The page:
These post lockdown, pandemic times are the perfect opportunity to explore this island and stay closer to home. I know I’ve said it before but Ireland has so much to offer. A few days discovering (or rediscovering) our Wild Atlantic Way, Ancient East, Hidden Heartlands or Northern Coast is never enough time. The Banner County certainly lived up to my expectations for beauty and incredible food. It packs so much into a short stay. From rolling, lush countryside to rocky Burren wilderness. Add in some craggy, coastal views, historic ruins and quaint, picturesque villages and you have the full package county. Clare has spectacular hikes, delicious seafood, scenic boat trips, kayaking, friendly locals and incredible views as well as more history than you can shake a stick at. This craggy coastline mesmerised me. Let it do the same for you.
Things to do
The county bounds divides Lough Derg and this gateway to Clare is a perfect introduction to the beauty in store. The lake has boat tours, kayak and canoe tours and access to hikes and loop walks to get your steps in. Click here to check out the tours offered including night kayaking and nature tours with My Next Adventure. A two hour kayak tour with a guide and salopettes is €50 pp, night kayaking is 60 pp including guide.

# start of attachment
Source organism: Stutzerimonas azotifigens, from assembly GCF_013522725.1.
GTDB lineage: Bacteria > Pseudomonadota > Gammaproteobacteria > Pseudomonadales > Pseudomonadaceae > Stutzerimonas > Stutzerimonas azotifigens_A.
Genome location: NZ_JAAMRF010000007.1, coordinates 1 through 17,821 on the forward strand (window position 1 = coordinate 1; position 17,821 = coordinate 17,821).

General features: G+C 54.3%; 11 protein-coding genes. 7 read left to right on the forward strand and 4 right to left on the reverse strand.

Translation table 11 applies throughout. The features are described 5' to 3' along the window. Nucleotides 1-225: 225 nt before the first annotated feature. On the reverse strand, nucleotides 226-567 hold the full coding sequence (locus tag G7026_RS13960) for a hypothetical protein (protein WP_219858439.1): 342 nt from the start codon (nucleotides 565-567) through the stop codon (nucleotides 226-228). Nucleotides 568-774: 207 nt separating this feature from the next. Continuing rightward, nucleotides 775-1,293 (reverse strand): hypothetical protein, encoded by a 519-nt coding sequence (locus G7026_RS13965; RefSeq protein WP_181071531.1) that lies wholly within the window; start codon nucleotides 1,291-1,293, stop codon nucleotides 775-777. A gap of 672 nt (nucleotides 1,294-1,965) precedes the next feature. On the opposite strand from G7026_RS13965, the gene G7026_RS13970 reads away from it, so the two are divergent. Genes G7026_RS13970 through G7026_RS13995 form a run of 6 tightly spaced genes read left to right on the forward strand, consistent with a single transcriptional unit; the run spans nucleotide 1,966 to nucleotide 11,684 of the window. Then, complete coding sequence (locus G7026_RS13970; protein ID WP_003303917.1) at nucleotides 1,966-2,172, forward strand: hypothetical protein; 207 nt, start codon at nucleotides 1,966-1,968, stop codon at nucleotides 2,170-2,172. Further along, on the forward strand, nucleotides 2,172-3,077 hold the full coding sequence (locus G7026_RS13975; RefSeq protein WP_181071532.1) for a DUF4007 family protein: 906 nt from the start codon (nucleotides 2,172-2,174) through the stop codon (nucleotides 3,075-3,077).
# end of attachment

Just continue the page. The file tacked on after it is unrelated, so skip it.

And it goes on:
The lake and Shannon estuary is a perfect excuse to take a river cruise. You can even book a gin tasting cruise with Killaloe River Cruises which lasts 90 minutes and three gin tipples later. Check out the website to see if it is still running during COVID restrictions. An hour long cruise cost €14.
Killaloe is the gateway to the East Clare Walking Trails. Check out this map for a guide to some suggested strolls and hikes for a variety of fitness levels.
Where to stay
I stayed at the Lakeside Hotel and reception has plenty of information regarding activities and dining options if you choose not to eat in the bar or restaurant. I’d suggest booking ahead during COVID times as walk ins cannot always be accommodated. A double room with breakfast was €117 for one night. I did book last minute so keep an eye out for deals. There are plenty of B&Bs, private rentals and hotel accommodation available. You may want to look at an Airbnb option so you have the the entire place to yourself. If you use this link you get a €16 discount off your booking. Win.
On the way to Kilkee, our next stop, why not pause for a stroll around the ruins of Quin Abbey. In the small village of Quin the abbey is open to the public. It was built between 1402 and 1433 and is still used as a graveyard to this day.
In about 1640 the building became a college and is alleged to have had 800 students. Oliver Cromwell arrived only 10 years later, brutally murdering the friars and destroying the friary. In 1671 the building was once again restored, but never regained its former status.